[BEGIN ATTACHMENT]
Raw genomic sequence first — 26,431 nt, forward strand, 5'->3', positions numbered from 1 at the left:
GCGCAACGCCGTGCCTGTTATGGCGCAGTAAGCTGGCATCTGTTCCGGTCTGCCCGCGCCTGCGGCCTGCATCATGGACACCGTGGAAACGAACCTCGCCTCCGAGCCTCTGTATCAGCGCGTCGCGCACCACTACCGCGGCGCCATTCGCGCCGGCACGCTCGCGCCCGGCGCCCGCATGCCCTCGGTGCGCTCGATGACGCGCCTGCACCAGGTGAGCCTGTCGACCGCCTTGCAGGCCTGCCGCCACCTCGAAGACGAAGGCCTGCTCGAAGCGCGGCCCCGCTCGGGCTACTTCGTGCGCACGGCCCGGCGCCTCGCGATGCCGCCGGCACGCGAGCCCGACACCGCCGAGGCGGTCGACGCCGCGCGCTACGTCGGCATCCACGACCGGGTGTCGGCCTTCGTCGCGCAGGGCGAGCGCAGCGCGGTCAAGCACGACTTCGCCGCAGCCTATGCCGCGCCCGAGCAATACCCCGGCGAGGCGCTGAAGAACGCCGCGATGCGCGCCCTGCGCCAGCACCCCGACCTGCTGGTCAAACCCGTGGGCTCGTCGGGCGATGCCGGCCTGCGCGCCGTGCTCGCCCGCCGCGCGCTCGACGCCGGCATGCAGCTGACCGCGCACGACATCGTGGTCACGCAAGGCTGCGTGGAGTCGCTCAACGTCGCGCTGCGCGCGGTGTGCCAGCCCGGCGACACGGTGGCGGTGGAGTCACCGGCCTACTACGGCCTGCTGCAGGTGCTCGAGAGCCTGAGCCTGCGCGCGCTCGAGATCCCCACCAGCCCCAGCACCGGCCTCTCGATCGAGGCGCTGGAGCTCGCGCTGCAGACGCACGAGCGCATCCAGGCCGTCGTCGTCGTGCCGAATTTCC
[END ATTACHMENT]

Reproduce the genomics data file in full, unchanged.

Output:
Raw genomic sequence first — 26,431 nt, forward strand, 5'->3', positions numbered from 1 at the left:
GCGCAACGCCGTGCCTGTTATGGCGCAGTAAGCTGGCATCTGTTCCGGTCTGCCCGCGCCTGCGGCCTGCATCATGGACACCGTGGAAACGAACCTCGCCTCCGAGCCTCTGTATCAGCGCGTCGCGCACCACTACCGCGGCGCCATTCGCGCCGGCACGCTCGCGCCCGGCGCCCGCATGCCCTCGGTGCGCTCGATGACGCGCCTGCACCAGGTGAGCCTGTCGACCGCCTTGCAGGCCTGCCGCCACCTCGAAGACGAAGGCCTGCTCGAAGCGCGGCCCCGCTCGGGCTACTTCGTGCGCACGGCCCGGCGCCTCGCGATGCCGCCGGCACGCGAGCCCGACACCGCCGAGGCGGTCGACGCCGCGCGCTACGTCGGCATCCACGACCGGGTGTCGGCCTTCGTCGCGCAGGGCGAGCGCAGCGCGGTCAAGCACGACTTCGCCGCAGCCTATGCCGCGCCCGAGCAATACCCCGGCGAGGCGCTGAAGAACGCCGCGATGCGCGCCCTGCGCCAGCACCCCGACCTGCTGGTCAAACCCGTGGGCTCGTCGGGCGATGCCGGCCTGCGCGCCGTGCTCGCCCGCCGCGCGCTCGACGCCGGCATGCAGCTGACCGCGCACGACATCGTGGTCACGCAAGGCTGCGTGGAGTCGCTCAACGTCGCGCTGCGCGCGGTGTGCCAGCCCGGCGACACGGTGGCGGTGGAGTCACCGGCCTACTACGGCCTGCTGCAGGTGCTCGAGAGCCTGAGCCTGCGCGCGCTCGAGATCCCCACCAGCCCCAGCACCGGCCTCTCGATCGAGGCGCTGGAGCTCGCGCTGCAGACGCACGAGCGCATCCAGGCCGTCGTCGTCGTGCCGAATTTCC